A massive advance in spectrometry

A massive advance in spectrometry
A depiction of charge reduction process which is utilized as a pre-treatment process of mass spectrometry, MS (or ion mobility spectrometry, IMS). To increase the accuracy of spectrum, excess charges on the molecular ion (PEG in this figure) is removed via collision with anion in gas. Credit: Kanazawa University

Mass spectrometers (MS) have become essential tools in chemistry and biology laboratories. The ability to quickly identify the chemical components in a sample allows them to take part in a diverse array of experiments, including radiocarbon dating, protein analysis, and monitoring drug metabolism.

MS instruments work by giving the analyte molecules an , and shooting them through a region of space with a uniform , which curves their trajectory into a circle. The radius of the circle, which depends on the ratio of the molecule's mass to its charge, is detected and compared with known samples. Because the method can only measure this ratio, not the mass itself, excess charges can lead to inaccurate or ambiguous results.

Now, a team of researchers lead by Kanazawa University used a powerful molecular dynamics simulation to better understand the effect of on molecules tested by a MS. They modeled the effect of adding molecules of the opposite charge in order to neutralize excess charge. In this case, the on (PEG) can be reduced via collision with negatively charged NO2- ions.

However, this is complicated by the fact that the likelihood of colliding depends on the amount of charge in the first place. "Charged polymers can adopt charge-state dependent structures because of electrostatic stretching," first author Tomoya Tamadate says. For example, with small excess charge, PEG assumes a compact form. However, as the charge increased, the mutual repulsion between the positive charges causes it to straighten out.

A massive advance in spectrometry
An outline of developed calculation model (continuum - molecular dynamics simulation hybrid method). In this model, when inter-ion distance is sufficiently far, relative motion is described by diffusion equations (continuum), meanwhile within a specific distance (written in broken line), molecular dynamics (MD) simulations are utilized to calculate the trajectory. In order to increase calculation cost. we perform MD simulation with arranging gas molecules only around target ions. Credit: Kanazawa University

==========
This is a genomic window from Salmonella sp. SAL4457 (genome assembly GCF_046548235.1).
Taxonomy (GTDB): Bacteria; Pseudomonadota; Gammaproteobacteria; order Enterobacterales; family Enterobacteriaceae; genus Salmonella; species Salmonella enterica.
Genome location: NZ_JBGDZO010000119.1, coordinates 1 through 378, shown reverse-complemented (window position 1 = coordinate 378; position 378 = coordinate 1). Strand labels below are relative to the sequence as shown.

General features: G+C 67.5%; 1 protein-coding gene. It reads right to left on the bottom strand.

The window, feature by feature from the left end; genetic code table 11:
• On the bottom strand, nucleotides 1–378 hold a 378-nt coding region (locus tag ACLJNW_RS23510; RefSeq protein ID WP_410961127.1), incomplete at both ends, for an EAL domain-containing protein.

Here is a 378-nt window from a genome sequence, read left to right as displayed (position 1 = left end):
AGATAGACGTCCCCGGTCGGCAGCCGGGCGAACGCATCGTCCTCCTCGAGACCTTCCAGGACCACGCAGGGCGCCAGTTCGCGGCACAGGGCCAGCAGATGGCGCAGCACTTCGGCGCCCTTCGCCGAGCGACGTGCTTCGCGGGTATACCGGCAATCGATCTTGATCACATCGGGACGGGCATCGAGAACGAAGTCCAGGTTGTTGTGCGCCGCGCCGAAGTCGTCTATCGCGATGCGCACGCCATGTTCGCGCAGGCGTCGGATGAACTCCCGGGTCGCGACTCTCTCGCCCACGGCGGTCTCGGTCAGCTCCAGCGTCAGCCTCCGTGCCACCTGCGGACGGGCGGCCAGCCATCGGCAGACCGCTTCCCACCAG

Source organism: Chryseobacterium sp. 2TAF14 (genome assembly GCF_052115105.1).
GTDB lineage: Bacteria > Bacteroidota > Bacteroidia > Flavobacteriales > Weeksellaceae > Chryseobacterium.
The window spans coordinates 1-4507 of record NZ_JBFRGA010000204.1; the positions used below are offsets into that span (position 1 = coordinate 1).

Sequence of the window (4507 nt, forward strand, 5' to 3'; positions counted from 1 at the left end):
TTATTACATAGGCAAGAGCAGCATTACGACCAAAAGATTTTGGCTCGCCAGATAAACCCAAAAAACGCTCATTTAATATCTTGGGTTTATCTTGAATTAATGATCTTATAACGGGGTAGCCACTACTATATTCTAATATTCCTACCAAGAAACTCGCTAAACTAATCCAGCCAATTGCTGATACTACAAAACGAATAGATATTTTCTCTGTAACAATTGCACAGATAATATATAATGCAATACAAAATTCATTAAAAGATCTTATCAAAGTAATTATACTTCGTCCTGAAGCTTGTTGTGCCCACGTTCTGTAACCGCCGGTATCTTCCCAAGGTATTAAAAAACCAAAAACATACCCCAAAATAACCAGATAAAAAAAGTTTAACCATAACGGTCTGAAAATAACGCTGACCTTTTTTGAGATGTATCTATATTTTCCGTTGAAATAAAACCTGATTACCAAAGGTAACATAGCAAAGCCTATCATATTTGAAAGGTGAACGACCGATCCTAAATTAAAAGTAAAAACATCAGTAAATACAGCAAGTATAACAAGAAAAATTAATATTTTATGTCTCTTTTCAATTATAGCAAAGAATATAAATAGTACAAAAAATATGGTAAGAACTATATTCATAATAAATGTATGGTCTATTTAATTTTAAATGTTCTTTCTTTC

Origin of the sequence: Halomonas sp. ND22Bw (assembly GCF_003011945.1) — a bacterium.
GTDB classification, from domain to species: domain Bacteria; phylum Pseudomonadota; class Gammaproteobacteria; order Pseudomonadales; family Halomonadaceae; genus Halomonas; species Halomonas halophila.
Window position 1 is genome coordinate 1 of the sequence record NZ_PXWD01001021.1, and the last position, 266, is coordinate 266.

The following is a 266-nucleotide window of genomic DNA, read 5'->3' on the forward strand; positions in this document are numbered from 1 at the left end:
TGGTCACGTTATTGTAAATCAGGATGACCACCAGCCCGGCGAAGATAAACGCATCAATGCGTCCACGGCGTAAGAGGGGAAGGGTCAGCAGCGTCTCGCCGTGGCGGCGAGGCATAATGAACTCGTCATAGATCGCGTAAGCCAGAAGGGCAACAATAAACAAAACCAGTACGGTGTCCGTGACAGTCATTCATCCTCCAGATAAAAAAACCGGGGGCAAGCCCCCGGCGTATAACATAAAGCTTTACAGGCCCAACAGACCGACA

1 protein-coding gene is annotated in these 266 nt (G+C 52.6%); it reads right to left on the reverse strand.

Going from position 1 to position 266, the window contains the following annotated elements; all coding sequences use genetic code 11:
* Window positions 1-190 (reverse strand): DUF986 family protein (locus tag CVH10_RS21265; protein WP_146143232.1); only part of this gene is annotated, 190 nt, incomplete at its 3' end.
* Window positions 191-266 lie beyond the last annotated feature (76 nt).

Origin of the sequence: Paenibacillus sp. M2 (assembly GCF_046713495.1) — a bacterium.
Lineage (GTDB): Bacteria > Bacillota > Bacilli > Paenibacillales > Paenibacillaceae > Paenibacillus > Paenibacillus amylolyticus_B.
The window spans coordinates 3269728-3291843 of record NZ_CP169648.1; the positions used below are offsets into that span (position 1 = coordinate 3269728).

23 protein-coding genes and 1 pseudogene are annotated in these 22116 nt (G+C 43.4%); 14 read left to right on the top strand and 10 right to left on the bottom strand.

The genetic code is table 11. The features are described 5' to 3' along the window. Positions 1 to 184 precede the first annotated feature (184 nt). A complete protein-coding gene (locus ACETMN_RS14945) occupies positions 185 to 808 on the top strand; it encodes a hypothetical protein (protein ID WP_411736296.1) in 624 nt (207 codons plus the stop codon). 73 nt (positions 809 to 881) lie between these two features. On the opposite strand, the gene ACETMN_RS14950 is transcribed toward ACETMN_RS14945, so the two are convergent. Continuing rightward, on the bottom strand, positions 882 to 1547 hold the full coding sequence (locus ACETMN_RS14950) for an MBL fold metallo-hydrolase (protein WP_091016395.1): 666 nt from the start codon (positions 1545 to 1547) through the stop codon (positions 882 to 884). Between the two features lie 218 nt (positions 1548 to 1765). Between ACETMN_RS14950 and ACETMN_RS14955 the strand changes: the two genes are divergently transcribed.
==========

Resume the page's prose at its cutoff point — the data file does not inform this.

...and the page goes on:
To help speed up the calculations, the team used the 'continuum approximation' method, which only started simulating all of the atoms in the NO2- molecule once it approached close enough to the PEG.

A massive advance in spectrometry
(a) The recombination (collision) rate coefficient of PEG ion with different number of charges. This collision rate coefficient showed good agreement with experimentally measured charge reduction rate. (b) Translational velocity distribution of NO2- ion at collision. We expect the kinetic energy can be used to evaluate the possibility of collision induced reaction. Credit: Kanazawa University

"The success of this project shows that hybrid continuum-molecular dynamics simulations can be used more generally to study collision-driven reactions molecules that can take on different conformations," senior author Takafumi Seto says. The results can lead to more effective methods of controlling excess charge in sample molecules, which will allow for more accurate results.


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More information: Tomoya Tamadate et al, The charge reduction rate for multiply charged polymer ions via ion–ion recombination at atmospheric pressure, Physical Chemistry Chemical Physics (2020). DOI: 10.1039/d0cp03989f
Citation: A massive advance in spectrometry (2021, January 19) retrieved 4 March 2021 from https://phys.org/news/2021-01-massive-advance-spectrometry.html
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